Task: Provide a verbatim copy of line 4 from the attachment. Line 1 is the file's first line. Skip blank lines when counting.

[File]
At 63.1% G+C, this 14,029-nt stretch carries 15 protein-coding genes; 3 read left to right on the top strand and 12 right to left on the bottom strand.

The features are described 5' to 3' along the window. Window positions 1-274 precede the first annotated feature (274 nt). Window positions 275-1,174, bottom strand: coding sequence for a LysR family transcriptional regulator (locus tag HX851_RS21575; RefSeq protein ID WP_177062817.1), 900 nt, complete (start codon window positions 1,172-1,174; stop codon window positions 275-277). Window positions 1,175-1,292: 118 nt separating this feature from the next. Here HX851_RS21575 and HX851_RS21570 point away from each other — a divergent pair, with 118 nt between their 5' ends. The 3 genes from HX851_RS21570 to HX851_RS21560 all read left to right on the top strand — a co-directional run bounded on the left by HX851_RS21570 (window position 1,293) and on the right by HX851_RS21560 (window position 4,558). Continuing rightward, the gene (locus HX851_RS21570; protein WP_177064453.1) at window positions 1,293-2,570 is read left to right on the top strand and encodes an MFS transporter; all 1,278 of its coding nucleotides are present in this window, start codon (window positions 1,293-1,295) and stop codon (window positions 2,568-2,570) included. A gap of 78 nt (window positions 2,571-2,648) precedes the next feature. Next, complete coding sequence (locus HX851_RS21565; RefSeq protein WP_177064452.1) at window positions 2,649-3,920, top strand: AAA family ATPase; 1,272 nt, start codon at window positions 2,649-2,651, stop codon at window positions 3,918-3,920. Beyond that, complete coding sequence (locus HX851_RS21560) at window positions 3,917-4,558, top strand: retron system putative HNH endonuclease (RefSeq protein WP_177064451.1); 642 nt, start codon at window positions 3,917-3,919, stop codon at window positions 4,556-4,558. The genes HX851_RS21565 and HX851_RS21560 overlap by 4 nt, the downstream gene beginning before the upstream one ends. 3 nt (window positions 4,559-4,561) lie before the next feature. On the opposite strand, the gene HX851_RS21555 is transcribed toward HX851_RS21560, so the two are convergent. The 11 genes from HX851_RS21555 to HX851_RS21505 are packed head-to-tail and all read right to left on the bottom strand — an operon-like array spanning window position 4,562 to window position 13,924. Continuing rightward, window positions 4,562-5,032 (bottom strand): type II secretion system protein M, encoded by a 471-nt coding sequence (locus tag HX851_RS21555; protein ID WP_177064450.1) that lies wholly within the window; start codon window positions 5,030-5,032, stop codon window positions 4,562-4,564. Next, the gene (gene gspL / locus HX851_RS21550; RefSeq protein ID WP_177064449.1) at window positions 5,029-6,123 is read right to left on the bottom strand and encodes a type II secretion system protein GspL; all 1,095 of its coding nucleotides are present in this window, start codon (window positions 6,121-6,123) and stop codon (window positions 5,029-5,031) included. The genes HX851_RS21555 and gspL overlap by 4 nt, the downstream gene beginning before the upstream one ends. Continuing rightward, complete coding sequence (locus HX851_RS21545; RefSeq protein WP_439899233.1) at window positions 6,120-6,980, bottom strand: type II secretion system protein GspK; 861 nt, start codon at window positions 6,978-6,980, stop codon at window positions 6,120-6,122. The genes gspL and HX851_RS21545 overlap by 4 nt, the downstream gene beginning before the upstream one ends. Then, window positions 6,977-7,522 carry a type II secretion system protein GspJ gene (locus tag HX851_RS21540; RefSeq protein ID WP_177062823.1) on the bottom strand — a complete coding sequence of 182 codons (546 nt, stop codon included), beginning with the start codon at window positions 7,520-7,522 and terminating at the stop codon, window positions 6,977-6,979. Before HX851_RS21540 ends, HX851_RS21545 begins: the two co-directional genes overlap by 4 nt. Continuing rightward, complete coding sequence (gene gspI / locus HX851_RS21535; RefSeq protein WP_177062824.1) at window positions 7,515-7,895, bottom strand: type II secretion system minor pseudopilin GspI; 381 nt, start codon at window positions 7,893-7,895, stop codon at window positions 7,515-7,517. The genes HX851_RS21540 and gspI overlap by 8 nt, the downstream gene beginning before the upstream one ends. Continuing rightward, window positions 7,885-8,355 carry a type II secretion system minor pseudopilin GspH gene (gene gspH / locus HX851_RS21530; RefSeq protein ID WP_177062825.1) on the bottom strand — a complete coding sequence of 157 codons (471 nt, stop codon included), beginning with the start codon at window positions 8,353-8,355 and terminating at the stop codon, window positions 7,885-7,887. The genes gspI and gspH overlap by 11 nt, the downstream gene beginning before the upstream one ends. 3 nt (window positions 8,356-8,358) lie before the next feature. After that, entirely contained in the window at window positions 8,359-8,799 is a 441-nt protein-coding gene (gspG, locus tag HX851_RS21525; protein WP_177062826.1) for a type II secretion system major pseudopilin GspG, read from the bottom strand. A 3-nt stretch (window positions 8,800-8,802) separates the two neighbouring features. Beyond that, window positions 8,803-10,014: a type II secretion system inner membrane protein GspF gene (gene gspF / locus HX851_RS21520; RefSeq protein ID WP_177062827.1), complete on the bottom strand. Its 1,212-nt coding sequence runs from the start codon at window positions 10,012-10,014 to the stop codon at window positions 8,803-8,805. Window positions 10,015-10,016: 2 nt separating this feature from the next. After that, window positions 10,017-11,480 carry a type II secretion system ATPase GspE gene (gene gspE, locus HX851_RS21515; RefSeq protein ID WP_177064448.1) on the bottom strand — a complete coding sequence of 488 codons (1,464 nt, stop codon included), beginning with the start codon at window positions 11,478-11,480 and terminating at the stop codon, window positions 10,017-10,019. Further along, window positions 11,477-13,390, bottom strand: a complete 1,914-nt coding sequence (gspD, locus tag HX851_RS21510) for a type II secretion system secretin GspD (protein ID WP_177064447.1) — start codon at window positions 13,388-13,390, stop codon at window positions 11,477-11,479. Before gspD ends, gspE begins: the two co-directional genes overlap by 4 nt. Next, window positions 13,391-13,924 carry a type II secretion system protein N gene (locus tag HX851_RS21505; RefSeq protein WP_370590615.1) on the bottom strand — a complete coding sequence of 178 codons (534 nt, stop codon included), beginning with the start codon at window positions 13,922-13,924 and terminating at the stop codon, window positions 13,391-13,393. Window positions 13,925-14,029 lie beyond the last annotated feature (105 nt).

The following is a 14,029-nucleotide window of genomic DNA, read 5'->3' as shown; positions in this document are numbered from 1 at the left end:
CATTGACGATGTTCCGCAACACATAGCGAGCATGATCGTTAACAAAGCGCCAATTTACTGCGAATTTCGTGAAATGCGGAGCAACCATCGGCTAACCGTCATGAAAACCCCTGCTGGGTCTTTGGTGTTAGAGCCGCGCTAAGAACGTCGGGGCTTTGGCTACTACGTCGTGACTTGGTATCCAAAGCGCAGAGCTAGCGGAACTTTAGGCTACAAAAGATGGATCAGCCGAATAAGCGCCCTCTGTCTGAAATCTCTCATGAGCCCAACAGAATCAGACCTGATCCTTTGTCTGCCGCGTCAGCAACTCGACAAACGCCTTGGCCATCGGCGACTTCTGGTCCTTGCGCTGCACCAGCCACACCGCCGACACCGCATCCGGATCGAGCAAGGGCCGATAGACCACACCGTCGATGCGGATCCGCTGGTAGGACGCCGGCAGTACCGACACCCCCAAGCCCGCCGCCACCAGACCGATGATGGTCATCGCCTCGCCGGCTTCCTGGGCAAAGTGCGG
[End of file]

CATTGACGATGTTCCGCAACACATAGCGAGCATGATCGTTAACAAAGCGCCAATTTACTGCGAATTTCGTGAAATGCGGAGCAACCATCGGCTAACCGTCATGAAAACCCCTGCTGGGTCTTTGGTGTTAGAGCCGCGCTAAGAACGTCGGGGCTTTGGCTACTACGTCGTGACTTGGTATCCAAAGCGCAGAGCTAGCGGAACTTTAGGCTACAAAAGATGGATCAGCCGAATAAGCGCCCTCTGTCTGAAATCTCTCATGAGCCCAACAGAATCAGACCTGATCCTTTGTCTGCCGCGTCAGCAACTCGACAAACGCCTTGGCCATCGGCGACTTCTGGTCCTTGCGCTGCACCAGCCACACCGCCGACACCGCATCCGGATCGAGCAAGGGCCGATAGACCACACCGTCGATGCGGATCCGCTGGTAGGACGCCGGCAGTACCGACACCCCCAAGCCCGCCGCCACCAGACCGATGATGGTCATCGCCTCGCCGGCTTCCTGGGCAAAGTGCGG